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Business & Industry

The Wyoming Cattle Boom, 1868-1886

Grass was free and profits enormous in the cattle business in Wyoming Territory — for a while. The business dates to the 1850s, but the boom came after the Union Pacific Railroad connected Wyoming ranges to eastern markets. For a time it seemed as if every investor got rich. Finally, a weakening market and the overstocked range could not withstand two years of drought followed by a terrible winter. The big boom busted, following an economic pattern repeated many times since in an economy still based heavily on natural resources.

Rock Springs, Wyoming

Rock Springs, Wyo. traces its origins to a coal mine established there in 1868 to serve the still-building Union Pacific Railroad. Ever since, the town has been enriched by the people who came from around the world to live and work there—in coal mines, on the railroad and, in recent decades, in trona mines to the west and the oil and natural-gas fields to the north. Rock Springs boasted 56 nationalities by the 1920s. Its political and economic fortunes have closely followed all these industries’ cycles of boom and bust.

Industry, Politics and Power: the Union Pacific in Wyoming

The construction of the Union Pacific in 1868 gave rise to the towns, geography of settlement and the economy of new Wyoming Territory in 1869. Obstacles to construction were both physical and financial, and the railroad overcame them with sometimes slapdash results—hastily laid track and rickety bridges, watered stock and Congressional corruption. But the Union Pacific contributed enormously to Wyoming’s growth and development, made its modern economy possible and continues today as an economic power in the state.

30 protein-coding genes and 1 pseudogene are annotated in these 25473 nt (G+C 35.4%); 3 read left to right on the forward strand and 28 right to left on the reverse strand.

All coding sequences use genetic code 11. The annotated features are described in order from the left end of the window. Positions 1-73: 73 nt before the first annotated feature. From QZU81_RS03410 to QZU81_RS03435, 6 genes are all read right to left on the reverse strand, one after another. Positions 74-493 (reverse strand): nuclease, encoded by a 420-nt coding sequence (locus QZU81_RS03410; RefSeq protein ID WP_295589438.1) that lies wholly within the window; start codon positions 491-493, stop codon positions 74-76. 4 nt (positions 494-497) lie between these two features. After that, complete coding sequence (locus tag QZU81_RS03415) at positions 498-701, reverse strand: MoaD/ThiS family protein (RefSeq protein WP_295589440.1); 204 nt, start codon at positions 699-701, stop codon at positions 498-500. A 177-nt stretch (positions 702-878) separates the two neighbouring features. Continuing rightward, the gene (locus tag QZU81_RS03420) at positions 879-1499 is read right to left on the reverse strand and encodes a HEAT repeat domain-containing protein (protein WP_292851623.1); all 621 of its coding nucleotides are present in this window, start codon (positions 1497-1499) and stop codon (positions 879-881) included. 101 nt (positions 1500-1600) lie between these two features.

The Wagon Wheel Project

A late-1960s Atomic Energy Commission plan to extract Wyoming natural gas with five underground nuclear explosions won strong initial support from the oil and gas industry and the federal government. Finally, however, the idea stalled, thanks to the emergence of more information on possible dangers, to Washington politics, and especially to intense local opposition in Sublette County, Wyo., where the devices were slated to be detonated.

J. B. Okie, Sheep King of Central Wyoming

The vivid, charismatic J. B. Okie raised sheep near Badwater Creek at the turn of the last century, and was so successful he was called “Sheep King.” A businessman with great vision, he soon owned half a dozen stores in small towns in central Wyoming, and eventually an equal number in Mexico. Lost Cabin, Wyo., named for the legendary Lost Cabin Mine, was his base. Okie built an opulent mansion there, a big bunkhouse for employees, bungalows for guests, an office building, a roller rink, a golf course and an aviary full of birds of paradise (left), cockatoos and macaws.

The Wyoming Sheep Business

Wyoming’s sheep business never had the fame or cachet of Wyoming’s cattle business, but at the turn of the last century sheep raising was more widespread and probably more lucrative. Cattlemen, however, reacted violently to sheepmen’s entry onto the public range, and for a time deadly raids by cattlemen on flocks, sheepdogs and sheepherders were chronic. A gradual decline in wool and lamb prices since the 1920s has left only about a twentieth as many sheep on Wyoming ranges now as there were in 1909.

Boom, Bust and After: Life in the Salt Creek Oil Field